Publius Imperator Caesar, Emperor of the Roman Empire and therefore commander of my century, looked down at me from the temporary dais that had been constructed of strong local wood in the main Hellenic magistrates hall in Hierpolis. It was not exactly what you would call fit for an emperor, but neither was it the lowest form of seating I had ever seen, for in Dacia we usually stood or sat on the floor.
“Let me see if I understand this correctly, Marcus,” he formed a steeple with his fingers and gazed at me once more, kneeling before his dais in only my white tunic and Gallic torc, looking like the very epitome of a barbarian I am sure, “you wish me to release you from service, as your time of discharge has already passed, and allow you to return home to Dacia with the ashes of your fallen comrade Dizas, so that you may scatter them to the winds?”
The tone he used, and the way he put it, made my entire request sounds foolish and child-like, but I nodded my downcast head all the same. This was the Emperor, not some sorry Roman arsewipe I could threaten or simply leave the service of. I had sworn my life to this man, an oath not taken lightly.
“Would you consider a better offer?”
I have to mention here, dear reader, that no matter how much the Senate and the old men within hated Publius, he was always good to his soldiers and we acknowledged that readily. He did not treat us unfairly, was a skilful tactician, and never wasted lives where he did not have to. In short, he was everything that Legatus Nepos was not.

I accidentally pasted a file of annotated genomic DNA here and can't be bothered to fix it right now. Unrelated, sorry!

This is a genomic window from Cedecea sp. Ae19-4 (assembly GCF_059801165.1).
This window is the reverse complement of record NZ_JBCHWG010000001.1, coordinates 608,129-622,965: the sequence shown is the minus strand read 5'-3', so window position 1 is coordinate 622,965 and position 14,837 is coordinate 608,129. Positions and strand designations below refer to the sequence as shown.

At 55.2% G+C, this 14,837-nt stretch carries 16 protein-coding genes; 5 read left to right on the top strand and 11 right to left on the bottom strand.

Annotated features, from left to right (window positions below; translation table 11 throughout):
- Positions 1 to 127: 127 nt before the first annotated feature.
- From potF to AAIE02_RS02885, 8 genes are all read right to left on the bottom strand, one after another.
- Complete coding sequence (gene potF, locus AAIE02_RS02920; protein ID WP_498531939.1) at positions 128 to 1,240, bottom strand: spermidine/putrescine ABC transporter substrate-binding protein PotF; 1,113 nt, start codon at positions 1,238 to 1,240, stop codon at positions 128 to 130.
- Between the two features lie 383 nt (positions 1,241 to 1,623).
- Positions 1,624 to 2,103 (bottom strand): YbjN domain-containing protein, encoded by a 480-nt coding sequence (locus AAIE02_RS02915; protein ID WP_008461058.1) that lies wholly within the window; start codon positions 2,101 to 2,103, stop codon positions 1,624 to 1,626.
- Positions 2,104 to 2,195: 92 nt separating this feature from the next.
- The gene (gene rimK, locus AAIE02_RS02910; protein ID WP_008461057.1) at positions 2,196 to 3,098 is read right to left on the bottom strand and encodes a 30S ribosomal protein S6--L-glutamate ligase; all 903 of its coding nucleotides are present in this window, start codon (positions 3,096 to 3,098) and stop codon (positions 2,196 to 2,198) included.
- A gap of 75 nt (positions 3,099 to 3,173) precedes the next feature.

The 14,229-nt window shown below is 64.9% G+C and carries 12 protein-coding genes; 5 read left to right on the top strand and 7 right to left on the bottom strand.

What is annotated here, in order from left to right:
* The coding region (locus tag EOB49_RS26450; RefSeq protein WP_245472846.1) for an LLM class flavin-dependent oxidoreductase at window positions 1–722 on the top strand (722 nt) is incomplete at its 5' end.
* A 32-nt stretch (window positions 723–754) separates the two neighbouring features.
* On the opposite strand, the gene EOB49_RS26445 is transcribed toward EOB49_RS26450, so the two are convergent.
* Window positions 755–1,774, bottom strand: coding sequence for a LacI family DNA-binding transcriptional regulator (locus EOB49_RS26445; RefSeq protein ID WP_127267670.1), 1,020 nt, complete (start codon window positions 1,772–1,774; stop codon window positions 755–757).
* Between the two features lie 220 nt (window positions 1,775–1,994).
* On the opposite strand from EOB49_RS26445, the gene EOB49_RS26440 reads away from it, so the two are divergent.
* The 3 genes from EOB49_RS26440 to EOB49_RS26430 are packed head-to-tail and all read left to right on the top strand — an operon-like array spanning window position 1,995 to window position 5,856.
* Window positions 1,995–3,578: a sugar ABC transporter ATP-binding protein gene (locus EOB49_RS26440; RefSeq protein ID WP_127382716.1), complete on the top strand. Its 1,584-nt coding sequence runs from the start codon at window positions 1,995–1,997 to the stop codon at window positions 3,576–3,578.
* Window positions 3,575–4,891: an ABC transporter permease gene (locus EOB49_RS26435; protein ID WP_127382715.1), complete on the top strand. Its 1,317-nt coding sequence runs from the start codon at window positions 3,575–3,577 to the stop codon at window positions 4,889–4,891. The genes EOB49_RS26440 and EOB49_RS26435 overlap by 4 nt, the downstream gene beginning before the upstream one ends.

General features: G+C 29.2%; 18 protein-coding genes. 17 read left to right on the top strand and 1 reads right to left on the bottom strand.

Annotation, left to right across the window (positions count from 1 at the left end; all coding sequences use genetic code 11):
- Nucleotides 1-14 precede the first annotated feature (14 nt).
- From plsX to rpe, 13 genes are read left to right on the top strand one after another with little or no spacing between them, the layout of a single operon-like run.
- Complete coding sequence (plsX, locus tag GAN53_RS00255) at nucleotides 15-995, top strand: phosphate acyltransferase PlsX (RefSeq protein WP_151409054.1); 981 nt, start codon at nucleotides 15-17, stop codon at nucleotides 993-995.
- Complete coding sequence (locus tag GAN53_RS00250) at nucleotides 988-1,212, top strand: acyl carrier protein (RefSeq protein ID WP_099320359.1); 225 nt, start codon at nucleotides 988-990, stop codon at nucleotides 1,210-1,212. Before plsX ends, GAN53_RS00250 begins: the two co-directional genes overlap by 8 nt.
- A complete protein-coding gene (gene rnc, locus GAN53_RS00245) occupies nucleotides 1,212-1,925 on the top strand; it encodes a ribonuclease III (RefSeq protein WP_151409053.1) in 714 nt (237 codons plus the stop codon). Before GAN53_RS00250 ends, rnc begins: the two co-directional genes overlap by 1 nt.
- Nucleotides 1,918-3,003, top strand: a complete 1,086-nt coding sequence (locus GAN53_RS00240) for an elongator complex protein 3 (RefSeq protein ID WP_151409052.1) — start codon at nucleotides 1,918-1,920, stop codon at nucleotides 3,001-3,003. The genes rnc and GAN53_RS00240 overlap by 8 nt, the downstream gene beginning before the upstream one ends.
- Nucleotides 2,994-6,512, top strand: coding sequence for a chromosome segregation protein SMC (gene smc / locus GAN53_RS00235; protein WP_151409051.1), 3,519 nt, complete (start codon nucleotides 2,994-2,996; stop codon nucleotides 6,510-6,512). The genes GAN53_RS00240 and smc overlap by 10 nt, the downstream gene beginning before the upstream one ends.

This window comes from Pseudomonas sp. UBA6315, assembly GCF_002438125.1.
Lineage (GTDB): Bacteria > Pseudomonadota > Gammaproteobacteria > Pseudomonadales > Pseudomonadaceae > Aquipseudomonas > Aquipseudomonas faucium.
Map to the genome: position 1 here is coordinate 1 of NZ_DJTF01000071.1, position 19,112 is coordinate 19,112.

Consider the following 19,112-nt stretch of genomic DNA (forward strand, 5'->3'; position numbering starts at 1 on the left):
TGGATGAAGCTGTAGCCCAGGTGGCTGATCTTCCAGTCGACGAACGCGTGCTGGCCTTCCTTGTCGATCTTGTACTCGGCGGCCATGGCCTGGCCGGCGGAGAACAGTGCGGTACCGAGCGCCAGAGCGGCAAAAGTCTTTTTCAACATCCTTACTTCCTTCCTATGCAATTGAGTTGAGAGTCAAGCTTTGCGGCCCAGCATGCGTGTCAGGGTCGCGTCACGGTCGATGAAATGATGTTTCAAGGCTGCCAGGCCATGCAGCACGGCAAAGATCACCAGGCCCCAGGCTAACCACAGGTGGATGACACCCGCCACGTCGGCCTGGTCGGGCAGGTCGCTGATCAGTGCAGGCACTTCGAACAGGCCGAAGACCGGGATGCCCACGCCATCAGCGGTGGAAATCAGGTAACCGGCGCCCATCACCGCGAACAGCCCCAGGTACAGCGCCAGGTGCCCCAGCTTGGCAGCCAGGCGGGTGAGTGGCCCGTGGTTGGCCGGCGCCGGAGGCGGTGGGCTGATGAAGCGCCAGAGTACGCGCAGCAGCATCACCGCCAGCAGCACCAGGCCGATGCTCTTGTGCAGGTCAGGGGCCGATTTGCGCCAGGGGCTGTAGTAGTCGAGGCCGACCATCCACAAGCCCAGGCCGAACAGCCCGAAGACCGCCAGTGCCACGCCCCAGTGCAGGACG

“You are already a centurio retentus, a fifty-seven year old centurion who had remained on after his service was up, who could have left but did not and for this I am thankful. Your pay shall also be doubled. There are very few that lead from the front and reach your age, or can offer your experience. Now, here is my offer...” he stood up from his dais, walked down a series of small steps toward me, and in plain view of his still and silent German bodyguards placed his hand on my shoulder “...I want you, Centurion Laenas, to become my chief training officer in Roma amongst your comrades of the Peregrinorum and to work in tandem with the horsemen of the singulares.”
His face came closer to my ear as he leant forward, my head not even moving and my eyes fixed to the floor of the former Seleucid palace.
“Just between yourself and me, you can also keep an eye on the Praetorians and those whom I trust in Roma for me, there's a good man,” he slid something under my nose then, a sealed scroll of papyri, and his voice whispered once more, “here are your papers for the exclusive position of 'ipsius imperatoris centurio' and all you need do is pick it up. The pay will be excellent and the length of your furloughs, and where you choose to spend them, well, that is up to you.”
The Emperor's own centurion.
It had a nice ring to it and, as I looked at that scroll and that seal, well my mind worked out a million different scenarios I can tell you.
I am tired, dear reader, so I shall continue later and tell you of what came after and likely before.
Time for wine, sleep, perchance to dream.